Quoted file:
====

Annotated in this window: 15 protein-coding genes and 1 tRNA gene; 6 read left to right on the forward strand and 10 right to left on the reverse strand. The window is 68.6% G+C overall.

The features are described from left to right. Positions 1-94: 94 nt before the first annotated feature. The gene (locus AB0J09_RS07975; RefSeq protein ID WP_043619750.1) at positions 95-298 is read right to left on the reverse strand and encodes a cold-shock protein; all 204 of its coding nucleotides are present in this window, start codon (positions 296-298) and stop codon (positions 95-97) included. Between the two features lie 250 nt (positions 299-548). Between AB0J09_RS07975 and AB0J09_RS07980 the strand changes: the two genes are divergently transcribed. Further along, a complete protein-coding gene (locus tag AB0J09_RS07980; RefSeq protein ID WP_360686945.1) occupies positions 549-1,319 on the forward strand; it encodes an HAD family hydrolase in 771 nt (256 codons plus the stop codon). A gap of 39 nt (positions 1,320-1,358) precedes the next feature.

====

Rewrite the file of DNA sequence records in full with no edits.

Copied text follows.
Annotated in this window: 15 protein-coding genes and 1 tRNA gene; 6 read left to right on the forward strand and 10 right to left on the reverse strand. The window is 68.6% G+C overall.

The features are described from left to right. Positions 1-94: 94 nt before the first annotated feature. The gene (locus AB0J09_RS07975; RefSeq protein ID WP_043619750.1) at positions 95-298 is read right to left on the reverse strand and encodes a cold-shock protein; all 204 of its coding nucleotides are present in this window, start codon (positions 296-298) and stop codon (positions 95-97) included. Between the two features lie 250 nt (positions 299-548). Between AB0J09_RS07975 and AB0J09_RS07980 the strand changes: the two genes are divergently transcribed. Further along, a complete protein-coding gene (locus tag AB0J09_RS07980; RefSeq protein ID WP_360686945.1) occupies positions 549-1,319 on the forward strand; it encodes an HAD family hydrolase in 771 nt (256 codons plus the stop codon). A gap of 39 nt (positions 1,320-1,358) precedes the next feature.